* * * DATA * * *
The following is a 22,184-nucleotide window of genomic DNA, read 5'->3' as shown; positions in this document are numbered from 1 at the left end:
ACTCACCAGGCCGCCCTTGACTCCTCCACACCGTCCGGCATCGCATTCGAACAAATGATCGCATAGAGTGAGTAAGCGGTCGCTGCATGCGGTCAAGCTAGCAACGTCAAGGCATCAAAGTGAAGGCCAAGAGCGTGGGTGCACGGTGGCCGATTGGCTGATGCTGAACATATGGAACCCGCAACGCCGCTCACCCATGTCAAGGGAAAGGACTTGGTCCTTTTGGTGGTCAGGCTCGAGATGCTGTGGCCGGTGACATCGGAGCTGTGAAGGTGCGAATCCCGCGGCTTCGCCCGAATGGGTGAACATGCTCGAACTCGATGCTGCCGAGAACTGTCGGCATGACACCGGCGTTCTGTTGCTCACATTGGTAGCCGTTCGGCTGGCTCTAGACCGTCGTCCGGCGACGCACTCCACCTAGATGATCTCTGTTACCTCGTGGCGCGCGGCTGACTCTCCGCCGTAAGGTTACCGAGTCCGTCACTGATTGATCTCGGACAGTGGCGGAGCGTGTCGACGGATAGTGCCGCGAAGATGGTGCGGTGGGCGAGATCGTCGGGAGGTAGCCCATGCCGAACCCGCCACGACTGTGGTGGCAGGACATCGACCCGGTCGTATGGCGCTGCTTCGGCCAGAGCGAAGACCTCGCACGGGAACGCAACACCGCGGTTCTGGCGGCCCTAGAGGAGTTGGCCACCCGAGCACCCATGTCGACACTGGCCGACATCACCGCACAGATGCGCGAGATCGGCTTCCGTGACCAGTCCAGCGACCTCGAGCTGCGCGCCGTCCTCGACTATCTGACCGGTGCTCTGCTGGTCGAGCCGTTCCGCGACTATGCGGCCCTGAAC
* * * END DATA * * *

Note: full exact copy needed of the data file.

The following is a 22,184-nucleotide window of genomic DNA, read 5'->3' as shown; positions in this document are numbered from 1 at the left end:
ACTCACCAGGCCGCCCTTGACTCCTCCACACCGTCCGGCATCGCATTCGAACAAATGATCGCATAGAGTGAGTAAGCGGTCGCTGCATGCGGTCAAGCTAGCAACGTCAAGGCATCAAAGTGAAGGCCAAGAGCGTGGGTGCACGGTGGCCGATTGGCTGATGCTGAACATATGGAACCCGCAACGCCGCTCACCCATGTCAAGGGAAAGGACTTGGTCCTTTTGGTGGTCAGGCTCGAGATGCTGTGGCCGGTGACATCGGAGCTGTGAAGGTGCGAATCCCGCGGCTTCGCCCGAATGGGTGAACATGCTCGAACTCGATGCTGCCGAGAACTGTCGGCATGACACCGGCGTTCTGTTGCTCACATTGGTAGCCGTTCGGCTGGCTCTAGACCGTCGTCCGGCGACGCACTCCACCTAGATGATCTCTGTTACCTCGTGGCGCGCGGCTGACTCTCCGCCGTAAGGTTACCGAGTCCGTCACTGATTGATCTCGGACAGTGGCGGAGCGTGTCGACGGATAGTGCCGCGAAGATGGTGCGGTGGGCGAGATCGTCGGGAGGTAGCCCATGCCGAACCCGCCACGACTGTGGTGGCAGGACATCGACCCGGTCGTATGGCGCTGCTTCGGCCAGAGCGAAGACCTCGCACGGGAACGCAACACCGCGGTTCTGGCGGCCCTAGAGGAGTTGGCCACCCGAGCACCCATGTCGACACTGGCCGACATCACCGCACAGATGCGCGAGATCGGCTTCCGTGACCAGTCCAGCGACCTCGAGCTGCGCGCCGTCCTCGACTATCTGACCGGTGCTCTGCTGGTCGAGCCGTTCCGCGACTATGCGGCCCTGAAC